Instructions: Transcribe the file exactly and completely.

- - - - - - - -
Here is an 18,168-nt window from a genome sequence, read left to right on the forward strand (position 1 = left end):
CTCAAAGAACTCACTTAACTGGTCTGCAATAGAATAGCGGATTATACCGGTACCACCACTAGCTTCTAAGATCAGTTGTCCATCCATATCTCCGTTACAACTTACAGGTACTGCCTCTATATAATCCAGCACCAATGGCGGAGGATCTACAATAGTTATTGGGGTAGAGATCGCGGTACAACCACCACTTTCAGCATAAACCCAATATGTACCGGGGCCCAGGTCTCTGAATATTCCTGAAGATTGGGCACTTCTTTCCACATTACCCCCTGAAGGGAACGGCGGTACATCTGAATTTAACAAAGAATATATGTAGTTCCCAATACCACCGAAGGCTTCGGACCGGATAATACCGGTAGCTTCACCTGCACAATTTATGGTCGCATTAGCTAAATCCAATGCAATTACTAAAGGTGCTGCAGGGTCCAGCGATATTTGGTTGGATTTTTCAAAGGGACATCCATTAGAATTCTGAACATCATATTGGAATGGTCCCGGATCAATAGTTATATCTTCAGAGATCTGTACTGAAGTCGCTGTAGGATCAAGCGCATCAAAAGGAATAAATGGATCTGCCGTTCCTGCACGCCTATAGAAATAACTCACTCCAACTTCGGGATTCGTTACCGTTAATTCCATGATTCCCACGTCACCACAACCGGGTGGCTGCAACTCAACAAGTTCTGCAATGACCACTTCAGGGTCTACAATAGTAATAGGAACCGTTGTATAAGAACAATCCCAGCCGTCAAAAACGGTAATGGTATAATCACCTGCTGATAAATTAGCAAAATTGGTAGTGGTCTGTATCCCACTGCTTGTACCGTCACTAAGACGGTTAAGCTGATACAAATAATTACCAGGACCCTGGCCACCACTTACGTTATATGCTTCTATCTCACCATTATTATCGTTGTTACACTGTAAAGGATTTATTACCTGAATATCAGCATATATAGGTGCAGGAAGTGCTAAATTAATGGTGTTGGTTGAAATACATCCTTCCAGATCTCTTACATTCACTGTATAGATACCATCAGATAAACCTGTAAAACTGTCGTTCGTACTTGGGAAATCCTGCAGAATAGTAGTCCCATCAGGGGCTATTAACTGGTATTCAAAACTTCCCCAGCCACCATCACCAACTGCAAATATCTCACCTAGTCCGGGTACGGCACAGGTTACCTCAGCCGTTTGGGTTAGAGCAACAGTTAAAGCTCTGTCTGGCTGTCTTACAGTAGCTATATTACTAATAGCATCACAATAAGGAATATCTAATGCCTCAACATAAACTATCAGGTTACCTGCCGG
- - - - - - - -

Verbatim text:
Here is an 18,168-nt window from a genome sequence, read left to right on the forward strand (position 1 = left end):
CTCAAAGAACTCACTTAACTGGTCTGCAATAGAATAGCGGATTATACCGGTACCACCACTAGCTTCTAAGATCAGTTGTCCATCCATATCTCCGTTACAACTTACAGGTACTGCCTCTATATAATCCAGCACCAATGGCGGAGGATCTACAATAGTTATTGGGGTAGAGATCGCGGTACAACCACCACTTTCAGCATAAACCCAATATGTACCGGGGCCCAGGTCTCTGAATATTCCTGAAGATTGGGCACTTCTTTCCACATTACCCCCTGAAGGGAACGGCGGTACATCTGAATTTAACAAAGAATATATGTAGTTCCCAATACCACCGAAGGCTTCGGACCGGATAATACCGGTAGCTTCACCTGCACAATTTATGGTCGCATTAGCTAAATCCAATGCAATTACTAAAGGTGCTGCAGGGTCCAGCGATATTTGGTTGGATTTTTCAAAGGGACATCCATTAGAATTCTGAACATCATATTGGAATGGTCCCGGATCAATAGTTATATCTTCAGAGATCTGTACTGAAGTCGCTGTAGGATCAAGCGCATCAAAAGGAATAAATGGATCTGCCGTTCCTGCACGCCTATAGAAATAACTCACTCCAACTTCGGGATTCGTTACCGTTAATTCCATGATTCCCACGTCACCACAACCGGGTGGCTGCAACTCAACAAGTTCTGCAATGACCACTTCAGGGTCTACAATAGTAATAGGAACCGTTGTATAAGAACAATCCCAGCCGTCAAAAACGGTAATGGTATAATCACCTGCTGATAAATTAGCAAAATTGGTAGTGGTCTGTATCCCACTGCTTGTACCGTCACTAAGACGGTTAAGCTGATACAAATAATTACCAGGACCCTGGCCACCACTTACGTTATATGCTTCTATCTCACCATTATTATCGTTGTTACACTGTAAAGGATTTATTACCTGAATATCAGCATATATAGGTGCAGGAAGTGCTAAATTAATGGTGTTGGTTGAAATACATCCTTCCAGATCTCTTACATTCACTGTATAGATACCATCAGATAAACCTGTAAAACTGTCGTTCGTACTTGGGAAATCCTGCAGAATAGTAGTCCCATCAGGGGCTATTAACTGGTATTCAAAACTTCCCCAGCCACCATCACCAACTGCAAATATCTCACCTAGTCCGGGTACGGCACAGGTTACCTCAGCCGTTTGGGTTAGAGCAACAGTTAAAGCTCTGTCTGGCTGTCTTACAGTAGCTATATTACTAATAGCATCACAATAAGGAATATCTAATGCCTCAACATAAACTATCAGGTTACCTGCCGG